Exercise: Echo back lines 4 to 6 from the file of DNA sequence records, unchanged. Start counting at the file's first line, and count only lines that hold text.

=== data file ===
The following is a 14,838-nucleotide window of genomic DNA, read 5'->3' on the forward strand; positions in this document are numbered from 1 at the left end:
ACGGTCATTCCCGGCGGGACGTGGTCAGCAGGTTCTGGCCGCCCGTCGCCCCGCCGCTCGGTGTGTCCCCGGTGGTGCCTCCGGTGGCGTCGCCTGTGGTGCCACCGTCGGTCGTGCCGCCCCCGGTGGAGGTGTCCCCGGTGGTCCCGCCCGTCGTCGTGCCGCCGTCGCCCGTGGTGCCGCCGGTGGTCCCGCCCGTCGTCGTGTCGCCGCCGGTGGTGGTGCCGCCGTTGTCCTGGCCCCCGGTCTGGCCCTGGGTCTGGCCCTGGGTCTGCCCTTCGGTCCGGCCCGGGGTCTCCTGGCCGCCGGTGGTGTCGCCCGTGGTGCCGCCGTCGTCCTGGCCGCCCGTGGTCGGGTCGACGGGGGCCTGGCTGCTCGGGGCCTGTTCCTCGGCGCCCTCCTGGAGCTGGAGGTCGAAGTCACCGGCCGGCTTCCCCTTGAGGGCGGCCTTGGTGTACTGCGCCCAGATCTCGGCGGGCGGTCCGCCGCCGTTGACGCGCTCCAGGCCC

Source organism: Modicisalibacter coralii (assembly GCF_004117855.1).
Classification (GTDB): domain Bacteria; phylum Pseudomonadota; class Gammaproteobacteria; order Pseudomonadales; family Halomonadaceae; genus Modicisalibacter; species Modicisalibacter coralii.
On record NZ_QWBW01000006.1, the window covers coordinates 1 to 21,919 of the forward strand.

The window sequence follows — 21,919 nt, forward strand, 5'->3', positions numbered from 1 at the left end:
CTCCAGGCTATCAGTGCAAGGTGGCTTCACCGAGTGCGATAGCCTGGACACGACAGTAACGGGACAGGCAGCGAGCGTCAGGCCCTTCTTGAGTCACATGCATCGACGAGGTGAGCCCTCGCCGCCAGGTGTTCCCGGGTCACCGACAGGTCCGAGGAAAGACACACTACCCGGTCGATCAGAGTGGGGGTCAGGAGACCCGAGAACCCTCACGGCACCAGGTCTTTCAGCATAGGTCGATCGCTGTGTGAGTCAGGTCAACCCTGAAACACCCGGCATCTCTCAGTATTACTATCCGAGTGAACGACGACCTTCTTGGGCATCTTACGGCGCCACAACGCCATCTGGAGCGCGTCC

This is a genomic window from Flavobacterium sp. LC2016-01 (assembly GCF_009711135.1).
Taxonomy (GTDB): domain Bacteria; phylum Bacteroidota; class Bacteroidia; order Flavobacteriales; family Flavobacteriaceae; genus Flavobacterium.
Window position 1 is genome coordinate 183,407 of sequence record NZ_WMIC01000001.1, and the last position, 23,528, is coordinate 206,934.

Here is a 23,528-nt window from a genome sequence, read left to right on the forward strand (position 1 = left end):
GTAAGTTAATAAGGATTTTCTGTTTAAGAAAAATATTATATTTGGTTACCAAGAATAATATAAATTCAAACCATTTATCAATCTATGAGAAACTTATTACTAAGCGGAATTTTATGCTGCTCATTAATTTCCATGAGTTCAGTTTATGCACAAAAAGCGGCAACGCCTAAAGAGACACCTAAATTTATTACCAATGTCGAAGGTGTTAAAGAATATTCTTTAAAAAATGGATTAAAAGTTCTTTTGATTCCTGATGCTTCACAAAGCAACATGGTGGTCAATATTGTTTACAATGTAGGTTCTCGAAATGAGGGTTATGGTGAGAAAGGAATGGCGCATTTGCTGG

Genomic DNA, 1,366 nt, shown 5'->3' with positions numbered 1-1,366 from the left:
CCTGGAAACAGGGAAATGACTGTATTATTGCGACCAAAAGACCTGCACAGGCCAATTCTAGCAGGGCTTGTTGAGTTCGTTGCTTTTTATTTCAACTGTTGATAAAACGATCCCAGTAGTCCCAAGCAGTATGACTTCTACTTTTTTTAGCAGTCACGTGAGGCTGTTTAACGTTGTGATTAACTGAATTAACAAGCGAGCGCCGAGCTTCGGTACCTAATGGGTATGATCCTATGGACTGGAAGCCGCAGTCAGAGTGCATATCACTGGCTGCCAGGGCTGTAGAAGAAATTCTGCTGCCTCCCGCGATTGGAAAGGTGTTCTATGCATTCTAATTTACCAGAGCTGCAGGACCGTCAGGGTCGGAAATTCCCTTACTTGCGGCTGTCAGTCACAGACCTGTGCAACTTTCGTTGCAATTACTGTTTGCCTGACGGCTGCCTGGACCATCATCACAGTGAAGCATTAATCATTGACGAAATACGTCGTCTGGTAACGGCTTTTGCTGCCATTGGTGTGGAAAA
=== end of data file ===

Classification (GTDB): domain Bacteria; phylum Pseudomonadota; class Gammaproteobacteria; order Pseudomonadales; family Halomonadaceae; genus Modicisalibacter; species Modicisalibacter coralii.
On record NZ_QWBW01000006.1, the window covers coordinates 1 to 21,919 of the forward strand.

The window sequence follows — 21,919 nt, forward strand, 5'->3', positions numbered from 1 at the left end: